The apparatus includes means coupled to the transmission line for selectively generating a control signal; a bistable switch means connected between the gage and the transmission line, the switch means being responsive to a switch signal for switching between a first state wherein the gage is connected to the transmission line and a second state wherein the gage is disconnected from the transmission line; and means coupled to the transmission line and connected to the switch means, the means being responsive to the control signal for generating the switch signal. The switch means includes a relay having a pair of contacts connected between the gage and the transmission line. Typically, the motor is three phase with a "Y" winding and the contacts are connected between the gage and the neutral point of the motor winding. The switch means also includes a relay driver circuit for maintaining the contacts in a closed position in response to a first latch signal and for maintaining the contacts in an open position in response to a second latch signal. The switch means further includes latching means connected between the relay driver circuit and the switch signal generating means and responsive to the generation of one of the first and second latch signals and the switch signal for switching to the generation of the other one of the first and second latch signals.

The control signal generating means includes a code transmitter for generating a frequency coded signal as the control signal. The coded signal is an alternating current wave form having a first predetermined frequency during a first predetermined time period, an alternating current wave form having a second predetermined frequency during at least a second predetermined time period subsequent to the first time period and an alternating current wave form having a third predetermined frequency during at least a third predetermined time period. The code transmitter includes a pulse generator time period. The code transmitter includes a pulse generator for generating a continuous square wave pulse train having a fourth predetermined frequency greater than the first, second and third frequencies; counter means for dividing the fourth frequency pulse train by first, second and third predetermined numbers to generate square wave pulse trains having the first, second and third frequencies respectively; means for shaping the first, second and third frequency square wave pulse trains into alternating current sine wave forms having the first, second and third frequencies respectively; and means for selectively connecting the shaping means to the transmission line to generate the frequency coded signal.

The switch signal generating means includes means responsive to the first frequency wave form for generating an enable signal and means responsive to the enable signal and the second and third frequency wave forms for generating the switch signal. The enable signal generating means includes means for counting the number of cycles of the first frequency wave form and for generating the enable signal when a predetermined number of the first frequency cycles have been counted. The enable signal responsive means includes means for counting the number of time periods of each of the second and third frequency wave forms and for generating the switch signal when a second predetermined number of each of the second and third frequency wave form time periods have been counted and the enable signal is being generated. The enable signal responsive means includes means for counting the number of cycles of the second frequency wave form and for generating a first count signal when a predetermined number of the second frequency wave form cycles have been counted during one of the second frequency wave form time periods and includes means for counting the number of cycles of the third frequency wave form and for generating a second count signal when a predetermined number of the third frequency wave form cycles have been counted during one of the third frequency wave form time periods and wherein the time period counting means is responsive to the first and second count signals for counting the number of each of the second and third frequency wave form time periods.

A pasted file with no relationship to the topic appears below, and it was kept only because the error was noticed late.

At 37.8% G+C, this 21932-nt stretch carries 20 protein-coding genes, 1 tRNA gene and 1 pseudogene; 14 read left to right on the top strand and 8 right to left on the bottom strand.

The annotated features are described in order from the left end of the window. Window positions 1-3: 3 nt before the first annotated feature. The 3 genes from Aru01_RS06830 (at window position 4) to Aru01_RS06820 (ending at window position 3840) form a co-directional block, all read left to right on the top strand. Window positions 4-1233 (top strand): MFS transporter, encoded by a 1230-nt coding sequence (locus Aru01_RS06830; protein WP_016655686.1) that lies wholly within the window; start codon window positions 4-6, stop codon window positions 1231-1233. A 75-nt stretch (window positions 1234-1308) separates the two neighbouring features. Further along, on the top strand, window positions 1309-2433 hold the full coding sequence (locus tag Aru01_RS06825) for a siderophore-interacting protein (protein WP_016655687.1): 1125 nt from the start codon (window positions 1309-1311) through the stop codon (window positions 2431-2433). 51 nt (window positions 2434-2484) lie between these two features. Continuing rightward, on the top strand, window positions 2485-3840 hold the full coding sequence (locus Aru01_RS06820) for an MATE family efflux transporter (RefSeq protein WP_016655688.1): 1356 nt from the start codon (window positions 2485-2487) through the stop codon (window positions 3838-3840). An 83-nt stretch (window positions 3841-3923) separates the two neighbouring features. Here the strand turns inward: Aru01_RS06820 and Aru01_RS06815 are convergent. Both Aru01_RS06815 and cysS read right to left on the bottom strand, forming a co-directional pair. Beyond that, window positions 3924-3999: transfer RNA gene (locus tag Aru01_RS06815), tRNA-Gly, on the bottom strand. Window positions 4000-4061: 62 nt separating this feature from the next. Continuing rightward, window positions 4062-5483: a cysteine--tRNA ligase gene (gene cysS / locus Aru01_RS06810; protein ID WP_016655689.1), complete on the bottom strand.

The present invention also concerns a method for selectively connecting a gage positioned in an oil well to a winding of a pump motor wherein the pump motor is positioned in the oil well with a power cable connected between the motor winding and a power supply external to the oil well, a recorder external to the oil well is coupled to the power cable for receiving pressure and temperature data generated by the gage and a switch means is connected between the gage and the motor winding. The method includes the steps of generating a coded control signal on the power cable; decoding the control signal to generate a switch signal; and switching the switch means from one to the other of two stable states in response to the generation of the switch signal, in a first one of the stable states the gage is connected to the motor winding and in a second one of the stable states the gage is disconnected from the motor winding.

Power for the decoder and disconnect relay circuit can be obtained from the power supplied to the pump motor. The electronic elements in the decoder typically require low voltage direct current which can be obtained by rectifying and filtering the three phase alternating current power. The relay driver circuit typically requires the low voltage direct current and either alternating current or high voltage direct current power for the relay coil.

In accordance with the provisions of the patent statutes, the principle and mode of operation of the invention have been explained and illustrated in its preferred embodiment. However, it must be understood that the invention may be practiced otherwise than as specifically illustrated and described without departing from its spirit or scope. For example, the coded signal could be formed with more than or less than three separate frequencies. However, if only one or two frequencies are utilized, transients generated by the switching on or off of the pump motor could actuate the decoder circuit. If more than three frequencies are utilized, the cost of the extra circuitry may outweigh the added protection from spurious signals.

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Classifications
U.S. Classification340/853.3, 340/310.17, 175/50, 340/855.9, 166/250.01, 340/12.38
International ClassificationG08C19/14, G08C19/06, G08C25/00, E21B47/12
Cooperative ClassificationG08C19/14, E21B47/12
European ClassificationG08C19/14, E21B47/12